RANGOON – Aung San Suu Kyi’s chances of becoming president dimmed yesterday after she lost her struggle to break the dominance of Burma’s military establishment. Supporters of the democracy activist failed to muster enough votes, despite three days of debate in Naypyidaw, to pass an amendment that would remove a clause that is, in effect, a military veto on new legislation. The army will now almost certainly continue its dominance over politics into the next parliament. Ms Suu Kyi, 70, a Nobel peace prize winner who spent 15 years as a political prisoner, is by far Burma’s most popular politician, and can expect to win an overwhelming victory in this year’s general election.
YANGON — Ahead of national elections due later this year, Myanmar’s military-influenced parliament voted on Thursday to maintain the army’s veto over key legislative changes and to keep a law that prevents popular opposition leader Aung San Suu Kyi from standing for president. After three days of debate on proposed amendments to the country’s constitution, lawmakers opted against any substantive changes to the charter, which was imposed in 2008 by Myanmar’s former military government. Describing the outcome as “not a shock,” Han Tha Myint, a senior member of Suu Kyi’s National League for Democracy, said the party would now decide whether to contest nationwide elections scheduled for November. “We have to meet to discuss this,” he told the Nikkei Asian Review.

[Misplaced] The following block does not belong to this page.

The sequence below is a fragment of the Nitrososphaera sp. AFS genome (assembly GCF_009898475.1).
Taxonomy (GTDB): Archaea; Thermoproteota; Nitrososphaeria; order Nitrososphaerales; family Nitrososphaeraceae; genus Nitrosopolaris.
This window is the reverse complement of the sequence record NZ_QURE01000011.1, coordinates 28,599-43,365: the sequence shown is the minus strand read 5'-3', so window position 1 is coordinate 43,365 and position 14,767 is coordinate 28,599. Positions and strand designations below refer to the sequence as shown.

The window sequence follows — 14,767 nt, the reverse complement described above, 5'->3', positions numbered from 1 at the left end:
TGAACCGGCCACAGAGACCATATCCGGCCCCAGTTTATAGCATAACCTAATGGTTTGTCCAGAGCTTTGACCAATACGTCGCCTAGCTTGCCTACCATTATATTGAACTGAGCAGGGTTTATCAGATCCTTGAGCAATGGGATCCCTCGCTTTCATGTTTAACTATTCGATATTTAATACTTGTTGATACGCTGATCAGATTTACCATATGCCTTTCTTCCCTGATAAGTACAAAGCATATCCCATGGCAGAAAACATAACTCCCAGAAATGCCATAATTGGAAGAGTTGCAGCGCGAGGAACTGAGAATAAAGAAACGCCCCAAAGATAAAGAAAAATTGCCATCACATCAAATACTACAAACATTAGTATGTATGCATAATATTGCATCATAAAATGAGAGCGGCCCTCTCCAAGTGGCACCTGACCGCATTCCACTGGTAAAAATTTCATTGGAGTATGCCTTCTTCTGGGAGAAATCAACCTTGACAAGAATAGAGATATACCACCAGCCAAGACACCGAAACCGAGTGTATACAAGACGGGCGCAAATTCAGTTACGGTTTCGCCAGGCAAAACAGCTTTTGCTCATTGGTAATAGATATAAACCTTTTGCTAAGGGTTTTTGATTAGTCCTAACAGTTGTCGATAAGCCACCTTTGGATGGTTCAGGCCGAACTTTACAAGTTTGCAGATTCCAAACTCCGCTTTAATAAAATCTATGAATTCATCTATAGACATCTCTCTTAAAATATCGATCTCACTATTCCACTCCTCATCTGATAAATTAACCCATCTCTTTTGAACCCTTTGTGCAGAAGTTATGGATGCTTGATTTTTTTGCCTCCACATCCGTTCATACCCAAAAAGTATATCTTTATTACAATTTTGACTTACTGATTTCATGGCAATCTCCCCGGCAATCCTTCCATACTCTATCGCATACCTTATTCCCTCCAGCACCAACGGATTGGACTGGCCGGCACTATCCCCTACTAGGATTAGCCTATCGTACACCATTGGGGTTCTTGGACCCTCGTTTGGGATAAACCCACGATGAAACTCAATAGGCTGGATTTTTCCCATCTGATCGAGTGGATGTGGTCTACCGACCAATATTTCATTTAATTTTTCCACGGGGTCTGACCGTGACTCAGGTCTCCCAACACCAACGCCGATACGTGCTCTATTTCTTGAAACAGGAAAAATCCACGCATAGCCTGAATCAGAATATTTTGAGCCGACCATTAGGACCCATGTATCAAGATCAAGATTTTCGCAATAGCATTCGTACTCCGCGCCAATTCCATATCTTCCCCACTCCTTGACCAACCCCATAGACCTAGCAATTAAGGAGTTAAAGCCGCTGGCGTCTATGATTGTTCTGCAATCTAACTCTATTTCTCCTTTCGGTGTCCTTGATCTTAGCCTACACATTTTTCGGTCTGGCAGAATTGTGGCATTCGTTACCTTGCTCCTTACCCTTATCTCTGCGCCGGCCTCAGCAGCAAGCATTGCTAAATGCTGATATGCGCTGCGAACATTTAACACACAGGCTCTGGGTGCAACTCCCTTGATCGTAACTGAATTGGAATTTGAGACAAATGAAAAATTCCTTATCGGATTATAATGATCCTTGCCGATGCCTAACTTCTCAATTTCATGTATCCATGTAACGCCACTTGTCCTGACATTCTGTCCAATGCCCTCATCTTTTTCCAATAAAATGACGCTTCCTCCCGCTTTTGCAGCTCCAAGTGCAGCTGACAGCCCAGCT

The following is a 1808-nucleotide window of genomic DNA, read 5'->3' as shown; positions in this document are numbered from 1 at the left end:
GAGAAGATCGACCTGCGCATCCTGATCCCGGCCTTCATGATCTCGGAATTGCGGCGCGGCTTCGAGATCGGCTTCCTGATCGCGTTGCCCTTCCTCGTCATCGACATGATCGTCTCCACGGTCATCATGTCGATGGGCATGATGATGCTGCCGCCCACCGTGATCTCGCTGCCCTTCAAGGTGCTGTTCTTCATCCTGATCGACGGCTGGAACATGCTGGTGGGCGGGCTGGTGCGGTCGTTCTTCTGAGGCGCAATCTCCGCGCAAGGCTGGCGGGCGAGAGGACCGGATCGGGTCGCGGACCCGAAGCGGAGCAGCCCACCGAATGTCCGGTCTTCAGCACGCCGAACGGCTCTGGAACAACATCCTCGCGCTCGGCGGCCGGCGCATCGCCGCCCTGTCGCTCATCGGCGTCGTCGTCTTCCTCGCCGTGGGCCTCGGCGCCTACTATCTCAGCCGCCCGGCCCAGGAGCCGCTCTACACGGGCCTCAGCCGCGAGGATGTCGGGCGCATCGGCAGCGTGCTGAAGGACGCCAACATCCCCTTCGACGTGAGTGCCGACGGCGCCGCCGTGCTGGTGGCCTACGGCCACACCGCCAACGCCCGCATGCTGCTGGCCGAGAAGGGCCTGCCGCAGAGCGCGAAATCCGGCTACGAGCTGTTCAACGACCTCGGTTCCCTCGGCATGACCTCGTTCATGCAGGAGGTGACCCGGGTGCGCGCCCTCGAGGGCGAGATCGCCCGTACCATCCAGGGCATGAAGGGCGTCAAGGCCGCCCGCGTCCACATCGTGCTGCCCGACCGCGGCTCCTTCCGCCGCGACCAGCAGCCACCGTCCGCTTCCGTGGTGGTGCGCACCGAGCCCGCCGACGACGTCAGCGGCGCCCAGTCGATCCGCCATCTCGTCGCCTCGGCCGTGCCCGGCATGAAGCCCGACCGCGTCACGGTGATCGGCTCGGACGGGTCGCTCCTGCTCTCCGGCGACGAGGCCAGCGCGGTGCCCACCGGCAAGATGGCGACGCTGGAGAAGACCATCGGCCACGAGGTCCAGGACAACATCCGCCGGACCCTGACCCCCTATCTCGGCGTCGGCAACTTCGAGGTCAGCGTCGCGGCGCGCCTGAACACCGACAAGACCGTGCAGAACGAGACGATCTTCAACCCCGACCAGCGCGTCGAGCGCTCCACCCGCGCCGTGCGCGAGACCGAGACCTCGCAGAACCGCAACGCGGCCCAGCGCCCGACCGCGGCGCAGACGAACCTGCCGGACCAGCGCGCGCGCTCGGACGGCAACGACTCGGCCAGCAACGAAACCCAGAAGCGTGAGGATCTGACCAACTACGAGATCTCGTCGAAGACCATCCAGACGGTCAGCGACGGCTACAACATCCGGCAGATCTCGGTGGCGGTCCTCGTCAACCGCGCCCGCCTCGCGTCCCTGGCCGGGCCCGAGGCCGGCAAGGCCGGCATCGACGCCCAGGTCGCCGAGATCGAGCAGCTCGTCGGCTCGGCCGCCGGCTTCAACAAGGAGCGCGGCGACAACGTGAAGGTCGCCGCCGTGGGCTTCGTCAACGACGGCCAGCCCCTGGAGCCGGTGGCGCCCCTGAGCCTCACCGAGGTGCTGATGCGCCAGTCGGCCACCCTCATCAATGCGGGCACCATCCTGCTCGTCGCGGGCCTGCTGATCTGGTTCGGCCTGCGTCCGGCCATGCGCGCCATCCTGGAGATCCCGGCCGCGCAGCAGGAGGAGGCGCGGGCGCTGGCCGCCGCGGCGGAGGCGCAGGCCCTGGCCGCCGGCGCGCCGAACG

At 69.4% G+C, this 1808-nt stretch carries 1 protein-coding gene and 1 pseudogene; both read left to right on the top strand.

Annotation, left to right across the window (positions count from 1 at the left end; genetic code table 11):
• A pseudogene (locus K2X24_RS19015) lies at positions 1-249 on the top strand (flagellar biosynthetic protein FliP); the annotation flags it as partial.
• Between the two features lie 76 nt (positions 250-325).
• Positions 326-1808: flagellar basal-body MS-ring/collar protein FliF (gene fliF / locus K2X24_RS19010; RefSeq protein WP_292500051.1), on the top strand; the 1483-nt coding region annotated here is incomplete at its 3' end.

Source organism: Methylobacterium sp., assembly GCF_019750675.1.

YANGON – “I was in Calcutta, my niece phoned me to say that she saw my name on a list of the names of the cardinals announced by the Holy Father. I thought she was joking at first.” said Charles Maung Bo, Myanmar’s first Catholic cardinal. That was how the 66 year old Archbishop of Yangon found out back on Jan. 4 that he was to be one of 20 new cardinals appointed by Pope Francis. “He wants to show the universality of the whole church and he wants to hear the voice from the different people,” said Cardinal Bo, assessing the pope’s motives for naming new cardinals from Vietnam and Thailand, as well as Myanmar, which last year marked 5 centuries of Catholic Church presence in the country.
YANGON – For the Rohingya and Bangladeshi refugees rescued near Aceh, the fishermen’s heroics ended what for some was a four month ordeal at sea. “When they were found by the fishermen they were all incredibly weak and many were barely conscious, especially the women and children. Those who were conscious were crying for help. Some jumped into the sea when they saw the fishermen approach asking to be rescued,” said Nasruddin, Humanitarian Coordinator for The Geutanyoe Foundation, which has been working with the survivors. “We have a wisdom that called in local language as “Pemulia Jamee Adat Geutanyoe” or ‘serving the guest is our ritual,’ said Teuku Youvan, a member of the Aceh Disaster Management Agency’s advisory board.
YANGON – Bodies buried in the jungle, camps hurriedly abandoned, officials arrested, police suspended from duty, thousands of desperate refugees adrift at sea and pushed back into international waters by foreign navies. Muslim Rohingya have been fleeing discrimination in Myanmar by running a gauntlet of extortion, rape, starvation and sometimes execution in the remote jungles of Thailand’s south, a usual way station en route to Malaysia. But after a recent crackdown on traffickers by Thailand, thousands of distressed refugees are being pushed back to sea by Indonesia, Malaysia and Thailand as they attempt to dock, their boats abandoned by crew.